Upon the top of the ark, as we have seen, was a crown of gold, which seems to have answered a two-fold purpose; of beauty for the ark, and for securely holding the mercy-seat in its place. This crown of gold fittingly represents our Lord now glorified. "We see Jesus . . . crowned with glory and honor" (Heb. 2:9). With divine delight has His God and Father glorified Him who for His sake suffered reproach (Ps. 69:7), and now faith sees Him whose "visage was so marred more than any man, and His form more than the sons of men," in all the beauty, majesty and glory of heaven. It is God's declaration that He has accepted the work of redemption so graciously undertaken and so perfectly accomplished by our Lord. He who offered Himself as a propitiatory sacrifice for sinners upon the cross, who was as the sin-offering forsaken of God, and left, as it were, in the outer darkness, has been placed upon the throne of glory. Thus the crown leads us to the significance of the mercy-seat.

The mercy-seat was of pure gold. The word "pure" (used of metals, and of moral purity as well — Prov. 15:26; Jer. 33:8) is to show that there was no alloy in it; nothing is mingled with what must meet the demands of divine glory. It reminds us that no human thoughts can intrude where "all things are of God" (2 Cor. 5:18) — His word, His will, His glory alone can prevail, though in His infinite patience it may seem otherwise for a time. Whatever the mercy-seat stands for, it must be divine and eternal.

The word is not literally "mercy-seat," but "covering." In the ark, it will be remembered, we had no mention of a covering. Our ever-blessed Lord needed none; all was open to His Father's eyes, and He delighted to have it so. Into the pure depths of that perfect heart Omniscience could look and see nothing but what responded to the divine will; fit abode indeed for the law of a holy God. Only such an One could be the basis of a divine "covering" for those who needed it.

"Covering," however, would not be a fair rendering of the word kapporeth without further explanation. It is derived from the third voice, or intensive form, of the Hebrew verb "to cover." It thus suggests the thought of an intensive or complete, effectual, eternal covering; and this, coupled with the gold of which it was made, declares it to be a divine covering. Man's thought of a covering is concealment; God's is by atonement: "He that covereth his sins shall not prosper" (Prov. 28:13). "When I kept silence, my bones waxed old . . . I acknowledged my sin unto Thee, and mine iniquity have I not hid" (Ps. 32:3, 5). For such an one God provides a perfect and eternal covering. To the returning prodigal saying, "I have sinned," the Father replies, "Bring forth the best robe, and put it on him" (Luke 15:21, 22). This thought of covering is very full, and requires further, careful attention.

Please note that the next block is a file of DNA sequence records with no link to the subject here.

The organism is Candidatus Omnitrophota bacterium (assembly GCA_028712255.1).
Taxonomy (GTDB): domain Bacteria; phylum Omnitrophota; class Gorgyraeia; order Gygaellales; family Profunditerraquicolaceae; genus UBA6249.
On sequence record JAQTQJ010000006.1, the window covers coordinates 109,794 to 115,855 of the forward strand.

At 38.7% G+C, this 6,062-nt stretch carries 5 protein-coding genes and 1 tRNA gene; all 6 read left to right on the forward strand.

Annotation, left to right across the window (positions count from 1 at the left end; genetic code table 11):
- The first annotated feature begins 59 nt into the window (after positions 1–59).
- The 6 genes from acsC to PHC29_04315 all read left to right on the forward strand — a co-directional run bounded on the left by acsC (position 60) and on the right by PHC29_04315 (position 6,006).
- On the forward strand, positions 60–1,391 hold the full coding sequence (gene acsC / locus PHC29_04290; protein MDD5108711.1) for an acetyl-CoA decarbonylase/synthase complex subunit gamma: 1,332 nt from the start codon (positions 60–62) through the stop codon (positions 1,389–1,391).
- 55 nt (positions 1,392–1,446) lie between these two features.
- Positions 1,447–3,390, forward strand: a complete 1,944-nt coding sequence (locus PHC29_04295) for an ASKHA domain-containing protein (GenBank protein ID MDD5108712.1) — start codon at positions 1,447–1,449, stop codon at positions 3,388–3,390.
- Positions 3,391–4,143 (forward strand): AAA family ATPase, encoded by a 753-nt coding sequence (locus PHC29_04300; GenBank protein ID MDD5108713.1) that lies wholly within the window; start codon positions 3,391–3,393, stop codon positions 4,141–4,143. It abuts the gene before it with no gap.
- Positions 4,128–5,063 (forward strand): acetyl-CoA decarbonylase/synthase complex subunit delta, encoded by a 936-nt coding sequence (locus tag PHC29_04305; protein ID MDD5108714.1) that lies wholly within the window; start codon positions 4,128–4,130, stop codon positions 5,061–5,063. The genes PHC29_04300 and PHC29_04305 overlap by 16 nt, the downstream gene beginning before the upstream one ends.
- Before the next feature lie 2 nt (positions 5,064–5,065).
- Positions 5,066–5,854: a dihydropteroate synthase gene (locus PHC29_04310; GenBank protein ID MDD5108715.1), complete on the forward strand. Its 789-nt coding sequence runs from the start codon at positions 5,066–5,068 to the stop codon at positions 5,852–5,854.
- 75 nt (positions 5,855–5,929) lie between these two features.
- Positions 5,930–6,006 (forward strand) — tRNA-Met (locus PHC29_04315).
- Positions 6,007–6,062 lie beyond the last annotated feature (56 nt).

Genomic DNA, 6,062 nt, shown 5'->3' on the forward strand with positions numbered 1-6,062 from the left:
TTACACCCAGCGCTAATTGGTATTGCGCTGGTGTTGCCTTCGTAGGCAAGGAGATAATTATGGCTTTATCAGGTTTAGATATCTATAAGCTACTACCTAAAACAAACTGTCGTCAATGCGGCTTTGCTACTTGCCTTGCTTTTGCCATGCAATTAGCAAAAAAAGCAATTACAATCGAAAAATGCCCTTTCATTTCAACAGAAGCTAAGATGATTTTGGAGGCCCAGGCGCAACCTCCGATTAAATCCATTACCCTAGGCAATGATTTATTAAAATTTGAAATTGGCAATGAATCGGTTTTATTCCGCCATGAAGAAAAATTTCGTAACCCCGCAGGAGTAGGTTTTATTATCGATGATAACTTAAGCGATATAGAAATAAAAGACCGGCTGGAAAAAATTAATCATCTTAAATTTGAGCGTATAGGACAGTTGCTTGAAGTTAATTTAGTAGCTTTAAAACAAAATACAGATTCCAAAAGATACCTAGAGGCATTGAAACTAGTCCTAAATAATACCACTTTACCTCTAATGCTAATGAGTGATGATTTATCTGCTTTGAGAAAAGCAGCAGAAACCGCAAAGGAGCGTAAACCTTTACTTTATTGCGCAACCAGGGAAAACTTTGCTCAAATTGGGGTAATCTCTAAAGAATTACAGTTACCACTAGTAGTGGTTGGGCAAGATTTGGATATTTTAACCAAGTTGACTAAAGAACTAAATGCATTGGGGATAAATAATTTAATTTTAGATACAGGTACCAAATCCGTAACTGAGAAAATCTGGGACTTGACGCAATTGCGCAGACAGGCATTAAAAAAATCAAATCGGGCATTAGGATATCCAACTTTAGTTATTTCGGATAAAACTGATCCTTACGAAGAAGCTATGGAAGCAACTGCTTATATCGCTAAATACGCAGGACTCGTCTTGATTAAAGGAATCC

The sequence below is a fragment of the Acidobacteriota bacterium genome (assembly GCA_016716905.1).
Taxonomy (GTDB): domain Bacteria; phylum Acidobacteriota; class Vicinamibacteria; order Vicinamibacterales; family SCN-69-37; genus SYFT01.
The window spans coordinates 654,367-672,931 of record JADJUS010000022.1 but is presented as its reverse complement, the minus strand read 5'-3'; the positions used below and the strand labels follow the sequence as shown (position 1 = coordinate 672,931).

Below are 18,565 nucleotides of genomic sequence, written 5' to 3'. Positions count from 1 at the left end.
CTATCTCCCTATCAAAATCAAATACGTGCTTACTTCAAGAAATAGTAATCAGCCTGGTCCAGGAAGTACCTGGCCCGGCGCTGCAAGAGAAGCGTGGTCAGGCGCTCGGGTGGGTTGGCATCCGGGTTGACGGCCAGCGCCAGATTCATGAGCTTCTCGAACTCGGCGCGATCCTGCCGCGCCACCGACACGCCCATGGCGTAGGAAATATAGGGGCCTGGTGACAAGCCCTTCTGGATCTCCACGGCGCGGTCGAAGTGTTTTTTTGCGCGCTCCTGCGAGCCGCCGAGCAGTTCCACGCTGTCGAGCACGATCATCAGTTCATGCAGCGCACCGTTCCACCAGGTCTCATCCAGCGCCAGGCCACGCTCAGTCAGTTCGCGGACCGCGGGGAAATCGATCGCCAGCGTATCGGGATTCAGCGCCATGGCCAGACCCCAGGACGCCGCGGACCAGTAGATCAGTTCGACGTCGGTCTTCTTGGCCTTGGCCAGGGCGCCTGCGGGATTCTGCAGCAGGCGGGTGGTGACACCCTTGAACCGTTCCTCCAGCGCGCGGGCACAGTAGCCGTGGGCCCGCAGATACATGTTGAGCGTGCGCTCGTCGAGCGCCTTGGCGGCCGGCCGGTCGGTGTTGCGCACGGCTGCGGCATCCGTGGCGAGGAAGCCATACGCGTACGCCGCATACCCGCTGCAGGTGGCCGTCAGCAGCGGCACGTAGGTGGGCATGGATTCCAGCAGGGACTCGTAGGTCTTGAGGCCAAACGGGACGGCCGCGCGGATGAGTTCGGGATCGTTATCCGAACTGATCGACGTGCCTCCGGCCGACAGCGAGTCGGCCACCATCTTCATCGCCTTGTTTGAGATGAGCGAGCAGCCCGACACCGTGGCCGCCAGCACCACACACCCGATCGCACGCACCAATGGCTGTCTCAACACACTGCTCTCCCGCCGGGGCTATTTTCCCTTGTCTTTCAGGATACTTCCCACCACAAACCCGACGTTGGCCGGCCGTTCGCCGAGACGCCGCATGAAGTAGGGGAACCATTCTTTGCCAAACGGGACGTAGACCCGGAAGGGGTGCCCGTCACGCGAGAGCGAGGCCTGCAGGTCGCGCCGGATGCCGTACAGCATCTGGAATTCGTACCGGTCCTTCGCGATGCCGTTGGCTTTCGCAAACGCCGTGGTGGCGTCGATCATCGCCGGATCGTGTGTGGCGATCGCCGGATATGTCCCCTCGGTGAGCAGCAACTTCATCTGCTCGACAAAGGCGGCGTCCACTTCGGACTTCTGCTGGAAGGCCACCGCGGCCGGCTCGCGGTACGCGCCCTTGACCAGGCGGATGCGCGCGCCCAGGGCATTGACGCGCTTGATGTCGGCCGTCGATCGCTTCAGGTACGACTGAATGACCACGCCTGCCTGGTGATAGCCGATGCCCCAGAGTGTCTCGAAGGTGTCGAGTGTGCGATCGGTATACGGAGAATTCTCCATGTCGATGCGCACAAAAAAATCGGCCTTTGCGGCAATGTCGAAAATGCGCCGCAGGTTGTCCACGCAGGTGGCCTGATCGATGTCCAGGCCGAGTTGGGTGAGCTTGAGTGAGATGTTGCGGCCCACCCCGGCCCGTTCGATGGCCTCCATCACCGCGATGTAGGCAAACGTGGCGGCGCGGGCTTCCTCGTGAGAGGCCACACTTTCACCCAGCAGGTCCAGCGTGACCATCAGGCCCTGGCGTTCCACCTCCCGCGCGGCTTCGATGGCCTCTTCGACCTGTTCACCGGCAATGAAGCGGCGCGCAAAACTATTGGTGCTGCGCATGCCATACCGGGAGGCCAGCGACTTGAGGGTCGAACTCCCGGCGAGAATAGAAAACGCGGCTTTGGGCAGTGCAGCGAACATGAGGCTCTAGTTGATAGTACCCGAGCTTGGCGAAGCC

The law, as we have seen, was put into the ark. Its principles of absolute righteousness, Godward and manward, were the characteristics of the throne of God. "The righteous Lord loveth righteousness;" and this righteousness must act in absolute impartiality toward every son of Adam. Thus, "His eyes behold, His eyelids try the children of men" — He "trieth the righteous," and "upon the wicked He shall rain snares, fire and brimstone" (Ps. 11:4-7). The law can only declare that which is true and right. Thus it pronounces upon the guilt of all men: "Therefore by the deeds of the law there shall no flesh be justified in His sight: for by the law is the knowledge of sin" (Rom. 3:20). Having proved man to be a sinner, the law can only proceed to pronounce the sentence upon him: "Cursed is every one that continueth not in all things which are written in the book of the law to do them" (Gal. 3:10). Thus guilty, and under the curse, man but waits for the just sentence of the law to be executed: "Whosoever was not found written in the book of life was cast into the lake of fire" (Rev. 20:15).